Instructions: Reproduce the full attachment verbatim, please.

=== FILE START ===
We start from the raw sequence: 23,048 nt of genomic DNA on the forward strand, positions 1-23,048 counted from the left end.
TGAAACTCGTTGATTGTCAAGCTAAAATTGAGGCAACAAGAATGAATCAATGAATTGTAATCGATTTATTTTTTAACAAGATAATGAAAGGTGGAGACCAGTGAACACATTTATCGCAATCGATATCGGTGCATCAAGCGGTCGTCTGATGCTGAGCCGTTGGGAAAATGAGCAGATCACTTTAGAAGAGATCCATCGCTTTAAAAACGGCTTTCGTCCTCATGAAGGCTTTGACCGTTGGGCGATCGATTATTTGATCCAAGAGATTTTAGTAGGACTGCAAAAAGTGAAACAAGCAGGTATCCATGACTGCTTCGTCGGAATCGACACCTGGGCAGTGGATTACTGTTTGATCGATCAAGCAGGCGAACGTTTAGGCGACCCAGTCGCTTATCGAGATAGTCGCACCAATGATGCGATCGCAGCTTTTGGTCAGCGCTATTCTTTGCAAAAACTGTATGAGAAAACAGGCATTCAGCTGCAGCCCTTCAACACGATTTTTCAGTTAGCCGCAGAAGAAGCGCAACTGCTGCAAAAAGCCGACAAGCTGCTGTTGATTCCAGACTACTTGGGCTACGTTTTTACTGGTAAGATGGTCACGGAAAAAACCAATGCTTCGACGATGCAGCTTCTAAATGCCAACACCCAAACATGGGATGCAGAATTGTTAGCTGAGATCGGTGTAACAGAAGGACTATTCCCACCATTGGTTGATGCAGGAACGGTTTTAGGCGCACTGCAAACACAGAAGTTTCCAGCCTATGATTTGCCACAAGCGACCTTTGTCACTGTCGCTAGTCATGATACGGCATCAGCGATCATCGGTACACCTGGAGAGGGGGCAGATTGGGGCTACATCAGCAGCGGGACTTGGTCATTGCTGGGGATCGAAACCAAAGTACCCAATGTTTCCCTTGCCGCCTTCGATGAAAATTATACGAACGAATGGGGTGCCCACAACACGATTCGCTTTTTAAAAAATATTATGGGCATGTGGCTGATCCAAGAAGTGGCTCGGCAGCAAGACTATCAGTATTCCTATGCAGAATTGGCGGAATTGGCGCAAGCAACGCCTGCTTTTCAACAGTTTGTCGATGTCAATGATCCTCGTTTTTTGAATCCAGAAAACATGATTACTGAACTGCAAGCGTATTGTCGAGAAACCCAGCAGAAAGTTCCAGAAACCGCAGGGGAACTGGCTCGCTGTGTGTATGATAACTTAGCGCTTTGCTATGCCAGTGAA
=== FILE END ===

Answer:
We start from the raw sequence: 23,048 nt of genomic DNA on the forward strand, positions 1-23,048 counted from the left end.
TGAAACTCGTTGATTGTCAAGCTAAAATTGAGGCAACAAGAATGAATCAATGAATTGTAATCGATTTATTTTTTAACAAGATAATGAAAGGTGGAGACCAGTGAACACATTTATCGCAATCGATATCGGTGCATCAAGCGGTCGTCTGATGCTGAGCCGTTGGGAAAATGAGCAGATCACTTTAGAAGAGATCCATCGCTTTAAAAACGGCTTTCGTCCTCATGAAGGCTTTGACCGTTGGGCGATCGATTATTTGATCCAAGAGATTTTAGTAGGACTGCAAAAAGTGAAACAAGCAGGTATCCATGACTGCTTCGTCGGAATCGACACCTGGGCAGTGGATTACTGTTTGATCGATCAAGCAGGCGAACGTTTAGGCGACCCAGTCGCTTATCGAGATAGTCGCACCAATGATGCGATCGCAGCTTTTGGTCAGCGCTATTCTTTGCAAAAACTGTATGAGAAAACAGGCATTCAGCTGCAGCCCTTCAACACGATTTTTCAGTTAGCCGCAGAAGAAGCGCAACTGCTGCAAAAAGCCGACAAGCTGCTGTTGATTCCAGACTACTTGGGCTACGTTTTTACTGGTAAGATGGTCACGGAAAAAACCAATGCTTCGACGATGCAGCTTCTAAATGCCAACACCCAAACATGGGATGCAGAATTGTTAGCTGAGATCGGTGTAACAGAAGGACTATTCCCACCATTGGTTGATGCAGGAACGGTTTTAGGCGCACTGCAAACACAGAAGTTTCCAGCCTATGATTTGCCACAAGCGACCTTTGTCACTGTCGCTAGTCATGATACGGCATCAGCGATCATCGGTACACCTGGAGAGGGGGCAGATTGGGGCTACATCAGCAGCGGGACTTGGTCATTGCTGGGGATCGAAACCAAAGTACCCAATGTTTCCCTTGCCGCCTTCGATGAAAATTATACGAACGAATGGGGTGCCCACAACACGATTCGCTTTTTAAAAAATATTATGGGCATGTGGCTGATCCAAGAAGTGGCTCGGCAGCAAGACTATCAGTATTCCTATGCAGAATTGGCGGAATTGGCGCAAGCAACGCCTGCTTTTCAACAGTTTGTCGATGTCAATGATCCTCGTTTTTTGAATCCAGAAAACATGATTACTGAACTGCAAGCGTATTGTCGAGAAACCCAGCAGAAAGTTCCAGAAACCGCAGGGGAACTGGCTCGCTGTGTGTATGATAACTTAGCGCTTTGCTATGCCAGTGAA